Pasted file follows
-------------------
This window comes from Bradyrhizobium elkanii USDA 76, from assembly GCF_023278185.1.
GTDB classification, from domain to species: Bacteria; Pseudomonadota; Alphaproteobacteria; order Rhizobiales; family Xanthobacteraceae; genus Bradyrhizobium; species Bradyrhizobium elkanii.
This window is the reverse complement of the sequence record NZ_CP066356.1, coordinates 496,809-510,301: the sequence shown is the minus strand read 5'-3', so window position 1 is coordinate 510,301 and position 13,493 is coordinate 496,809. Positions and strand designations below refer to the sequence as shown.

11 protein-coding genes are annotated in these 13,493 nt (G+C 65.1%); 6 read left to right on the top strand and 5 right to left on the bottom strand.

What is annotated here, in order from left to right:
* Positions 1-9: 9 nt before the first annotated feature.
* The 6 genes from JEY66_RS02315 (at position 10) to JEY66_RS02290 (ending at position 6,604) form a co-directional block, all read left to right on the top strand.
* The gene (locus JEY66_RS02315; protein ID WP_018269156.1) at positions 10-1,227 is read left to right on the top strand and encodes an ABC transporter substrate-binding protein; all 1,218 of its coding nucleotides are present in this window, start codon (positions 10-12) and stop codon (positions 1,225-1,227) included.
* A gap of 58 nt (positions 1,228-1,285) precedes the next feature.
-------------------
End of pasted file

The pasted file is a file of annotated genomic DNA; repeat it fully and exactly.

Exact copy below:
This window comes from Bradyrhizobium elkanii USDA 76, from assembly GCF_023278185.1.
GTDB classification, from domain to species: Bacteria; Pseudomonadota; Alphaproteobacteria; order Rhizobiales; family Xanthobacteraceae; genus Bradyrhizobium; species Bradyrhizobium elkanii.
This window is the reverse complement of the sequence record NZ_CP066356.1, coordinates 496,809-510,301: the sequence shown is the minus strand read 5'-3', so window position 1 is coordinate 510,301 and position 13,493 is coordinate 496,809. Positions and strand designations below refer to the sequence as shown.

11 protein-coding genes are annotated in these 13,493 nt (G+C 65.1%); 6 read left to right on the top strand and 5 right to left on the bottom strand.

What is annotated here, in order from left to right:
* Positions 1-9: 9 nt before the first annotated feature.
* The 6 genes from JEY66_RS02315 (at position 10) to JEY66_RS02290 (ending at position 6,604) form a co-directional block, all read left to right on the top strand.
* The gene (locus JEY66_RS02315; protein ID WP_018269156.1) at positions 10-1,227 is read left to right on the top strand and encodes an ABC transporter substrate-binding protein; all 1,218 of its coding nucleotides are present in this window, start codon (positions 10-12) and stop codon (positions 1,225-1,227) included.
* A gap of 58 nt (positions 1,228-1,285) precedes the next feature.